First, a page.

The Kurdish-led force battling the remnants of the militant Islamic State group in eastern Syria said on Monday it captured five foreign fighters, including two US and as many Pakistani citizens.
The two Americans, two Pakistanis and an Irishman were part of a cell planning an attack on civilians fleeing the militant group's last bastion, the Syrian Democratic Forces (SDF) said.
The SDF has spearheaded the battle against IS in eastern Syria and is close to flushing out the militants from their last pocket near the Iraqi border.
The force, which receives key support in the air and on the ground from the US military, said in a statement that the militants were captured on December 30.
The SDF said its forces detected “a group of terrorists who had been preparing to attack the civilians who were trying to get out of the war zone”.
“An operation against the cell was carried out by our forces,” it said.
It published mugshots of the five foreign fighters and provided the following names: - Warren Christopher Clark, USA - Alexandr Ruzmatovich Bekmirzaev, Ireland - Zaid Abed al-Hamid, USA - Fadel al-Rahman, Pakistan - Abed al-Azem Rajhoud, Pakistan.
The Kurds in northeastern Syria say they hold around 1,000 foreign fighters, as well as 550 foreign women and 1,200 children who lived with them.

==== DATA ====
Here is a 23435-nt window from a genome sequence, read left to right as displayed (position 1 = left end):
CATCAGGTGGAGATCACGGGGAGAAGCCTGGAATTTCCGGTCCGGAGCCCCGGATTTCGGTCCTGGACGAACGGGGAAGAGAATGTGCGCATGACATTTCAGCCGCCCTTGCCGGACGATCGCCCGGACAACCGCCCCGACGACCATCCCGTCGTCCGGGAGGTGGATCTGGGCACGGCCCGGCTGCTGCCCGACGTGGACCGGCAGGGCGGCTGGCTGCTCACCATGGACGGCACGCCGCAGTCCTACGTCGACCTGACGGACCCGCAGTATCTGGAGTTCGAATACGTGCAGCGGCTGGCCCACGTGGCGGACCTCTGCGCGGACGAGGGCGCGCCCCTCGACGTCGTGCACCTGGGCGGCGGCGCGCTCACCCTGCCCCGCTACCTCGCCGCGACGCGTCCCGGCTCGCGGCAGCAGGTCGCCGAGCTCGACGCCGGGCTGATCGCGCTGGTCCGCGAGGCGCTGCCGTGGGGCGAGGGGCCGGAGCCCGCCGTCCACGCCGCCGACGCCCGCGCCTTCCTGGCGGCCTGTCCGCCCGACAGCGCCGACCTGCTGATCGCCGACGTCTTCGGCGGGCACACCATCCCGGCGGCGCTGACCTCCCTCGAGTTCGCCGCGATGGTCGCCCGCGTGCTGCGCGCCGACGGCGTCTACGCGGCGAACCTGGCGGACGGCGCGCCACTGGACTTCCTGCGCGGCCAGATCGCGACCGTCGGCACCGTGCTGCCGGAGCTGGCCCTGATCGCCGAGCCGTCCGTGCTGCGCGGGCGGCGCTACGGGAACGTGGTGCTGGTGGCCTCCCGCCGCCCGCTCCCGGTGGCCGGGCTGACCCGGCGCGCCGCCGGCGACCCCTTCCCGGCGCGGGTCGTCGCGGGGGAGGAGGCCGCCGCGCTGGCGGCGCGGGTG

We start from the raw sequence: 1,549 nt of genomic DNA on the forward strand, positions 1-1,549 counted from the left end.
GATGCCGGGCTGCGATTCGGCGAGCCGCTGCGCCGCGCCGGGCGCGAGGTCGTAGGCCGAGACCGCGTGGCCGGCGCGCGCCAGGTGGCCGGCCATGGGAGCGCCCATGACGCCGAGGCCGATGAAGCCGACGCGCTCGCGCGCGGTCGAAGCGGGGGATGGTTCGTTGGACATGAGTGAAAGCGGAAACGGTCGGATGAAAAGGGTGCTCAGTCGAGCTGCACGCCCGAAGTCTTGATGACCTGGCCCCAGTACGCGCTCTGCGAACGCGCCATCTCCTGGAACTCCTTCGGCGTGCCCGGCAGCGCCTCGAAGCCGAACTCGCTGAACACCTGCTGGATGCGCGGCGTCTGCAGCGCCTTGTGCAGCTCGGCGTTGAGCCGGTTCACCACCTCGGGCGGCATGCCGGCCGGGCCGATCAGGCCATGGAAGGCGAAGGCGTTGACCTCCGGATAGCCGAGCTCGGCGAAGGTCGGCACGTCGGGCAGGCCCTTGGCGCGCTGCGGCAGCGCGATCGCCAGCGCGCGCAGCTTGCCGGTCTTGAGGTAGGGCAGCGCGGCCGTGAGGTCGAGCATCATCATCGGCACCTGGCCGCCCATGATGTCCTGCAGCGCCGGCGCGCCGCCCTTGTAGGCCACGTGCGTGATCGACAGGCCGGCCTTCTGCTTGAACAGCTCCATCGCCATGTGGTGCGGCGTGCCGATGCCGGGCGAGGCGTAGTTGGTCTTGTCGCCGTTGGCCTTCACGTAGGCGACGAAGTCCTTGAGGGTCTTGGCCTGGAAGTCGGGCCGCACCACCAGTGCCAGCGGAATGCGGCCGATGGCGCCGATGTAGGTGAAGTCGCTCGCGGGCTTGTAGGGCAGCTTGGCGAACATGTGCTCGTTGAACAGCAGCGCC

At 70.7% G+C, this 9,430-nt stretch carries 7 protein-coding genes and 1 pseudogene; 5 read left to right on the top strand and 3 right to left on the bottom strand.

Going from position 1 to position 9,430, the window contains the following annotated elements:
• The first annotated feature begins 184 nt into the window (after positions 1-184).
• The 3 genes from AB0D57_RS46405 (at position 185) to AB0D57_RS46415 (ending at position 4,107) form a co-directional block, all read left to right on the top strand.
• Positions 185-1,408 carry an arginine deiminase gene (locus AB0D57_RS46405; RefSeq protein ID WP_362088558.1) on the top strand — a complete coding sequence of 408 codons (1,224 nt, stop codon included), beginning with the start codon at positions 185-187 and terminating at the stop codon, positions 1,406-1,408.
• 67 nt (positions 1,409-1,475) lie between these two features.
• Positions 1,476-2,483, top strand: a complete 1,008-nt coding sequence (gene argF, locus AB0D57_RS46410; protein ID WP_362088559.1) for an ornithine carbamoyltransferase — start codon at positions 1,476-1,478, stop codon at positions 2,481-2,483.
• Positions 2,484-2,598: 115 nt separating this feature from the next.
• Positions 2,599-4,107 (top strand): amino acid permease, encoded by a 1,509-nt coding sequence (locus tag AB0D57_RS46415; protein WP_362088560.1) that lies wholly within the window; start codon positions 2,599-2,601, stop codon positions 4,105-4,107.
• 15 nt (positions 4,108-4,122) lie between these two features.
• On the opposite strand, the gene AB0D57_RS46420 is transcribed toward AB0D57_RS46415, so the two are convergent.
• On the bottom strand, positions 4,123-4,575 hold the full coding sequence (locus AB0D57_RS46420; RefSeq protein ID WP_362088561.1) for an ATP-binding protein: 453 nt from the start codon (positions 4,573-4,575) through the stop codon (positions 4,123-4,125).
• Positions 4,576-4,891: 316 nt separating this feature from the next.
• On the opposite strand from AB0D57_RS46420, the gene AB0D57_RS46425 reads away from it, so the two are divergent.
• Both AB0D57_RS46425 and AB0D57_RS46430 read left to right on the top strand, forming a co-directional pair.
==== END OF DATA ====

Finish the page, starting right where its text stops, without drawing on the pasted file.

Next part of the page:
They are from dozens of different nationalities and include a significant contingent from France, the main US partner in the coalition assisting Kurdish forces.
The numbers of US militants held by the Kurds are believed to be small.
The fate of these foreign fighters and their families is a complex and sensitive issue.
Many countries are reluctant to bring them back home while Syria's Kurds argue they do not have the capacity to keep them locked up much longer.
The SDF, backed by coalition air strikes, has achieved major gains since the launch four months ago of an offensive to root out IS from the last rump of the once-sprawling “caliphate” it proclaimed in 2014.
The militants are clinging to a handful of villages in the Euphrates River Valley.
The largest ones are Sousa and Bahgouz, following the capture on Saturday of Al-Shaafa, according to the Syrian Observatory of Human Rights war monitor.